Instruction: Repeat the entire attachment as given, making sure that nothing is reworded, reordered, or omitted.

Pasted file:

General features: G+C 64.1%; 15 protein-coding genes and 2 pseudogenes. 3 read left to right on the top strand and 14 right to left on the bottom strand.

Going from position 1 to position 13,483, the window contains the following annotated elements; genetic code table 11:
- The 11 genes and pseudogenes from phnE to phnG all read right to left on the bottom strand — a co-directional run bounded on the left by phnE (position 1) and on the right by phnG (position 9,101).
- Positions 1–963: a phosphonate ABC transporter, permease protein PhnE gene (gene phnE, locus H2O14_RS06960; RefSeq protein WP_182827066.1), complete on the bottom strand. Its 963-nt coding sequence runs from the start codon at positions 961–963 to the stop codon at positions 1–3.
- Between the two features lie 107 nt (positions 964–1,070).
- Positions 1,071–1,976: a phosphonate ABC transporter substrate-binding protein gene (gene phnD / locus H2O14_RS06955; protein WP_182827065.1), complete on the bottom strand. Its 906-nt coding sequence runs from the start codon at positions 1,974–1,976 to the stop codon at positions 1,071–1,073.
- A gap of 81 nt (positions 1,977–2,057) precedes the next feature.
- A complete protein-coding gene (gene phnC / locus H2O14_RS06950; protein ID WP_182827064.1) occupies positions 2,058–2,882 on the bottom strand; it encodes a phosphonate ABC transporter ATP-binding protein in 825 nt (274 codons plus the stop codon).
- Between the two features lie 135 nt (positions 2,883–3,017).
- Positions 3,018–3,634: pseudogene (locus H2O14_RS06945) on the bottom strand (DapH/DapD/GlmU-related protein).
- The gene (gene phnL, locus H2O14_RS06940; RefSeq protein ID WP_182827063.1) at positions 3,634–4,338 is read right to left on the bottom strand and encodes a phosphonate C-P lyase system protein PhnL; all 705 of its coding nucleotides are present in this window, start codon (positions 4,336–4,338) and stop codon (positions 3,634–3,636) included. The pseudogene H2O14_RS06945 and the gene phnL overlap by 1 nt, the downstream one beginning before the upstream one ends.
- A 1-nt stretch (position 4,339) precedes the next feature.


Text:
General features: G+C 64.1%; 15 protein-coding genes and 2 pseudogenes. 3 read left to right on the top strand and 14 right to left on the bottom strand.

Going from position 1 to position 13,483, the window contains the following annotated elements; genetic code table 11:
- The 11 genes and pseudogenes from phnE to phnG all read right to left on the bottom strand — a co-directional run bounded on the left by phnE (position 1) and on the right by phnG (position 9,101).
- Positions 1–963: a phosphonate ABC transporter, permease protein PhnE gene (gene phnE, locus H2O14_RS06960; RefSeq protein WP_182827066.1), complete on the bottom strand. Its 963-nt coding sequence runs from the start codon at positions 961–963 to the stop codon at positions 1–3.
- Between the two features lie 107 nt (positions 964–1,070).
- Positions 1,071–1,976: a phosphonate ABC transporter substrate-binding protein gene (gene phnD / locus H2O14_RS06955; protein WP_182827065.1), complete on the bottom strand. Its 906-nt coding sequence runs from the start codon at positions 1,974–1,976 to the stop codon at positions 1,071–1,073.
- A gap of 81 nt (positions 1,977–2,057) precedes the next feature.
- A complete protein-coding gene (gene phnC / locus H2O14_RS06950; protein ID WP_182827064.1) occupies positions 2,058–2,882 on the bottom strand; it encodes a phosphonate ABC transporter ATP-binding protein in 825 nt (274 codons plus the stop codon).
- Between the two features lie 135 nt (positions 2,883–3,017).
- Positions 3,018–3,634: pseudogene (locus H2O14_RS06945) on the bottom strand (DapH/DapD/GlmU-related protein).
- The gene (gene phnL, locus H2O14_RS06940; RefSeq protein ID WP_182827063.1) at positions 3,634–4,338 is read right to left on the bottom strand and encodes a phosphonate C-P lyase system protein PhnL; all 705 of its coding nucleotides are present in this window, start codon (positions 4,336–4,338) and stop codon (positions 3,634–3,636) included. The pseudogene H2O14_RS06945 and the gene phnL overlap by 1 nt, the downstream one beginning before the upstream one ends.
- A 1-nt stretch (position 4,339) precedes the next feature.